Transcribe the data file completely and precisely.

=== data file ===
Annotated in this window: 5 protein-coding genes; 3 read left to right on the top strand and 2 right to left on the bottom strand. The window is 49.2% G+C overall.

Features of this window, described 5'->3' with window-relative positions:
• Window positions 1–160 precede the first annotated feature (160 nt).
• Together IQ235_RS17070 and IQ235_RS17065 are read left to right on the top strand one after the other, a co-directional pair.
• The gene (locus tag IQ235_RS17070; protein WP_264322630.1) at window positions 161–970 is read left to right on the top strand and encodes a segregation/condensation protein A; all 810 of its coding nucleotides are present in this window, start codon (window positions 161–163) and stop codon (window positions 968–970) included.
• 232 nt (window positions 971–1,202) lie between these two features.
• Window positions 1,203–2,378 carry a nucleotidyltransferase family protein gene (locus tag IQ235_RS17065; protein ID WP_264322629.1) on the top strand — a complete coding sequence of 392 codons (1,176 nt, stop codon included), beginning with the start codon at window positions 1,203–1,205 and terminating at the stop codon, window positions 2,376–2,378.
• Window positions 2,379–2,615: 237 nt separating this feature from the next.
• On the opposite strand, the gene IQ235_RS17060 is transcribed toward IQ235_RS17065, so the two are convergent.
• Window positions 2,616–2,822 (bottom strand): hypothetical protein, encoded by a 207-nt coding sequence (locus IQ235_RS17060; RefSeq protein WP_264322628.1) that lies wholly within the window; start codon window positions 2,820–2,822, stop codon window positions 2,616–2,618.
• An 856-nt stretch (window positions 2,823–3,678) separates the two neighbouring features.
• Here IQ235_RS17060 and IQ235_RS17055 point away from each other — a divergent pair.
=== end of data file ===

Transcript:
Annotated in this window: 5 protein-coding genes; 3 read left to right on the top strand and 2 right to left on the bottom strand. The window is 49.2% G+C overall.

Features of this window, described 5'->3' with window-relative positions:
• Window positions 1–160 precede the first annotated feature (160 nt).
• Together IQ235_RS17070 and IQ235_RS17065 are read left to right on the top strand one after the other, a co-directional pair.
• The gene (locus tag IQ235_RS17070; protein WP_264322630.1) at window positions 161–970 is read left to right on the top strand and encodes a segregation/condensation protein A; all 810 of its coding nucleotides are present in this window, start codon (window positions 161–163) and stop codon (window positions 968–970) included.
• 232 nt (window positions 971–1,202) lie between these two features.
• Window positions 1,203–2,378 carry a nucleotidyltransferase family protein gene (locus tag IQ235_RS17065; protein ID WP_264322629.1) on the top strand — a complete coding sequence of 392 codons (1,176 nt, stop codon included), beginning with the start codon at window positions 1,203–1,205 and terminating at the stop codon, window positions 2,376–2,378.
• Window positions 2,379–2,615: 237 nt separating this feature from the next.
• On the opposite strand, the gene IQ235_RS17060 is transcribed toward IQ235_RS17065, so the two are convergent.
• Window positions 2,616–2,822 (bottom strand): hypothetical protein, encoded by a 207-nt coding sequence (locus IQ235_RS17060; RefSeq protein WP_264322628.1) that lies wholly within the window; start codon window positions 2,820–2,822, stop codon window positions 2,616–2,618.
• An 856-nt stretch (window positions 2,823–3,678) separates the two neighbouring features.
• Here IQ235_RS17060 and IQ235_RS17055 point away from each other — a divergent pair.